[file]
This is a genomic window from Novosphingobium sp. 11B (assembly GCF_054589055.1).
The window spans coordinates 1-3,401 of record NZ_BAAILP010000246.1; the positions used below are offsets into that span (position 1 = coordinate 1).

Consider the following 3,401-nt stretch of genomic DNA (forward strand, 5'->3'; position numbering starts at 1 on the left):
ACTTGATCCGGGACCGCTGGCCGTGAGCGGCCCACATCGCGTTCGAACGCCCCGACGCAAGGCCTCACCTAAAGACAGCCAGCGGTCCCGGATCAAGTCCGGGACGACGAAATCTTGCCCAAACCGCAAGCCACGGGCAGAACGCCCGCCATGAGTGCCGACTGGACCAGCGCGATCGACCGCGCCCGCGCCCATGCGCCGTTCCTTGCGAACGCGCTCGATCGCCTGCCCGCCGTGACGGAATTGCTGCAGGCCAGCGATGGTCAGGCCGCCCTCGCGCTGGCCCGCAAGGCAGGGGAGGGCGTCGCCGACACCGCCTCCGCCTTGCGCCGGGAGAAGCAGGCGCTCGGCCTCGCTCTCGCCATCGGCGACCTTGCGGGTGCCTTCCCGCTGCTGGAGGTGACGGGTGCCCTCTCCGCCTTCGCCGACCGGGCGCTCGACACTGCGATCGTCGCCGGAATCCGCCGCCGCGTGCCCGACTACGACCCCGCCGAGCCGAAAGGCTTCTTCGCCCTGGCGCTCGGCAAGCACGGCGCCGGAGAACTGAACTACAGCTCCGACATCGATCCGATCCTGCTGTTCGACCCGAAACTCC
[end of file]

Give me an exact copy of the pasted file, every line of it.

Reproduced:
This is a genomic window from Novosphingobium sp. 11B (assembly GCF_054589055.1).
The window spans coordinates 1-3,401 of record NZ_BAAILP010000246.1; the positions used below are offsets into that span (position 1 = coordinate 1).

Consider the following 3,401-nt stretch of genomic DNA (forward strand, 5'->3'; position numbering starts at 1 on the left):
ACTTGATCCGGGACCGCTGGCCGTGAGCGGCCCACATCGCGTTCGAACGCCCCGACGCAAGGCCTCACCTAAAGACAGCCAGCGGTCCCGGATCAAGTCCGGGACGACGAAATCTTGCCCAAACCGCAAGCCACGGGCAGAACGCCCGCCATGAGTGCCGACTGGACCAGCGCGATCGACCGCGCCCGCGCCCATGCGCCGTTCCTTGCGAACGCGCTCGATCGCCTGCCCGCCGTGACGGAATTGCTGCAGGCCAGCGATGGTCAGGCCGCCCTCGCGCTGGCCCGCAAGGCAGGGGAGGGCGTCGCCGACACCGCCTCCGCCTTGCGCCGGGAGAAGCAGGCGCTCGGCCTCGCTCTCGCCATCGGCGACCTTGCGGGTGCCTTCCCGCTGCTGGAGGTGACGGGTGCCCTCTCCGCCTTCGCCGACCGGGCGCTCGACACTGCGATCGTCGCCGGAATCCGCCGCCGCGTGCCCGACTACGACCCCGCCGAGCCGAAAGGCTTCTTCGCCCTGGCGCTCGGCAAGCACGGCGCCGGAGAACTGAACTACAGCTCCGACATCGATCCGATCCTGCTGTTCGACCCGAAACTCC